Technical note: Considerations on using uncertain proxies in the analogue method for spatiotemporal reconstructions of millennial-scale climate
|Author(s)||Bothe Oliver1, Zorita Eduardo1|
|Affiliation(s)||1 : Helmholtz Zentrum Geesthacht, Institute of Coastal Research, 21502 Geesthacht, Germany|
|Source||Climate Of The Past (1814-9324) (Copernicus GmbH), 2021-03 , Vol. 17 , N. 2 , P. 721-751|
|WOS© Times Cited||1|
|Note||Special issue Paleoclimate data synthesis and analysis of associated uncertainty (BG/CP/ESSD inter-journal SI) Editor(s): A. Paul, C. Ohlwein, and L. Jonkers Special issue jointly organized between Biogeosciences, Climate of the Past, and Earth System Science Data|
Inferences about climate states and climate variability of the Holocene and the deglaciation rely on sparse paleo-observational proxy data. Combining these proxies with output from climate simulations is a means for increasing the understanding of the climate throughout the last tens of thousands of years. The analogue method is one approach to do this. The method takes a number of sparse proxy records and then searches within a pool of more complete information (e.g., model simulations) for analogues according to a similarity criterion. The analogue method is non-linear and allows considering the spatial covariance among proxy records.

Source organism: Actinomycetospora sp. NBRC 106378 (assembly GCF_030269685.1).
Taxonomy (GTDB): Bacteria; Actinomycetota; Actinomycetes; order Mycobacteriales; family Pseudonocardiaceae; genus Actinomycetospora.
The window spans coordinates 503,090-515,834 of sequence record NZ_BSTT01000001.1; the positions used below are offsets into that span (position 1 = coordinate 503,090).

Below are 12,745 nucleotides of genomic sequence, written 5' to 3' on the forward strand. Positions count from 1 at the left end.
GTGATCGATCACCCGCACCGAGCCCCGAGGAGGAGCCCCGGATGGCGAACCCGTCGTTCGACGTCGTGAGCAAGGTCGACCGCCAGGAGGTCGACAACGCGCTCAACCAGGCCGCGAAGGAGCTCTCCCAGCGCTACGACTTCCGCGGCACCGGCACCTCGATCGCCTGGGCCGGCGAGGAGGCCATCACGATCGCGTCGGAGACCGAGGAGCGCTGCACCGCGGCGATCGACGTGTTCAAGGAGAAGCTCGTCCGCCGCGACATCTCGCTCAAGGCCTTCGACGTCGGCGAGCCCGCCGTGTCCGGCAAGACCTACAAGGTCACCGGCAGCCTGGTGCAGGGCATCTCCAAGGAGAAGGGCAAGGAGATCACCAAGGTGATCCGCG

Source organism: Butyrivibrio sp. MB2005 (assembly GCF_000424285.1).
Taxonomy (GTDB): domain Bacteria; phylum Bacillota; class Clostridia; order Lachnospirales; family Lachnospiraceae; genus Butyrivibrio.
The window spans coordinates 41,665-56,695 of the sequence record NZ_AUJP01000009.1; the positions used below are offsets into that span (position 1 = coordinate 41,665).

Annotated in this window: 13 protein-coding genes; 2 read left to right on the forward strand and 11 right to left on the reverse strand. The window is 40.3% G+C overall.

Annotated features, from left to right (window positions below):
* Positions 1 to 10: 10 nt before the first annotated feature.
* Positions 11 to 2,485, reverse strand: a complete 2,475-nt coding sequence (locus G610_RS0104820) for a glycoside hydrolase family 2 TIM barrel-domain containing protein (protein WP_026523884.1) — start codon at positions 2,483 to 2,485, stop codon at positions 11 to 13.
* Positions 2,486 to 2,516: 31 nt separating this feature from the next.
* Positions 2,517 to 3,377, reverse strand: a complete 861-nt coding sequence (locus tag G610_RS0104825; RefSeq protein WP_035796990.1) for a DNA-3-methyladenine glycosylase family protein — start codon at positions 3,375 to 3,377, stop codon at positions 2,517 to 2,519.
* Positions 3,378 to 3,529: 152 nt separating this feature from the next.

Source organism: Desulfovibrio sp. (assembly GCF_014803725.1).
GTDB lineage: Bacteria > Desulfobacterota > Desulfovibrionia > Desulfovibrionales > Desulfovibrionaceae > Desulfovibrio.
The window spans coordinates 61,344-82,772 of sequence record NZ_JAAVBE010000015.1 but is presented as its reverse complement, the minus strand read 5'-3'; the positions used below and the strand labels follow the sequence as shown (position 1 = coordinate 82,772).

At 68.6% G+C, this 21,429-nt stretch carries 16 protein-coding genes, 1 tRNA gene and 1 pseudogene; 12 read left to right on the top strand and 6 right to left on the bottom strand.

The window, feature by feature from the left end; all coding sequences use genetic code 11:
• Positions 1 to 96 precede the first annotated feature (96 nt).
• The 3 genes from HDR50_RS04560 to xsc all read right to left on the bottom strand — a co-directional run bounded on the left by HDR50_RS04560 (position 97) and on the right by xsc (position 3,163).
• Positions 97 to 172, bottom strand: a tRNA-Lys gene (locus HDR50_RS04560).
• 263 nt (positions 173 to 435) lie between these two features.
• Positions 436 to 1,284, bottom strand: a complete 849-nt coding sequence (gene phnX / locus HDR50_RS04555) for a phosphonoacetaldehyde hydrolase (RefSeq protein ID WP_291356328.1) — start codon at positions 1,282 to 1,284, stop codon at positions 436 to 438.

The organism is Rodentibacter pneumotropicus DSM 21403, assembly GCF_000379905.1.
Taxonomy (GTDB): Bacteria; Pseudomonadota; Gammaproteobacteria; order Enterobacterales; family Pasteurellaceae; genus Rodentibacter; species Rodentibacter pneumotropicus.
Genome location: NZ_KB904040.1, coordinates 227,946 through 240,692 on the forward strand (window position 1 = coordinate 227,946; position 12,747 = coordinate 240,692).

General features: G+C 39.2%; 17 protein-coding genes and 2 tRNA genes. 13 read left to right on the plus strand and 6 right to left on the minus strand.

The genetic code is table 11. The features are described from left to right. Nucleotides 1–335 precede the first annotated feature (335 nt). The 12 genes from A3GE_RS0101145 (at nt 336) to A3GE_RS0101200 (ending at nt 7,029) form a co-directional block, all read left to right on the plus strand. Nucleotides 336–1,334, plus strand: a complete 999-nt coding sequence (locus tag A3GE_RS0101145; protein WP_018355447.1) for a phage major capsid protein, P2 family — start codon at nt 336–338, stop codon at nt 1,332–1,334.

Beyond the last two millennia, we have to rely on proxies that are not only sparse in space but also irregular in time and with considerably uncertain dating. This poses additional challenges for the analogue method, which have seldom been addressed previously. The method has to address the uncertainty of the proxy-inferred variables as well as the uncertain dating. It has to cope with the irregular and non-synchronous sampling of different proxies.
Here, we describe an implementation of the analogue method including a specific way of addressing these obstacles. We include the uncertainty in our proxy estimates by using “ellipses of tolerance” for tuples of individual proxy values and dates. These ellipses are central to our approach. They describe a region in the plane spanned by proxy dimension and time dimension for which a model analogue is considered to be acceptable. They allow us to consider the dating as well as the data uncertainty. They therefore form the basic criterion for selecting valid analogues.
We discuss the benefits and limitations of this approach. The results highlight the potential of the analogue method to reconstruct the climate from the deglaciation up to the late Holocene. However, in the present case, the reconstructions show little variability of their central estimates but large uncertainty ranges. The reconstruction by analogue provides not only a regional average record but also allows assessing the spatial climate field compliant with the used proxy predictors. These fields reveal that uncertainties are also locally large. Our results emphasize the ambiguity of reconstructions from spatially sparse and temporally uncertain, irregularly sampled proxies.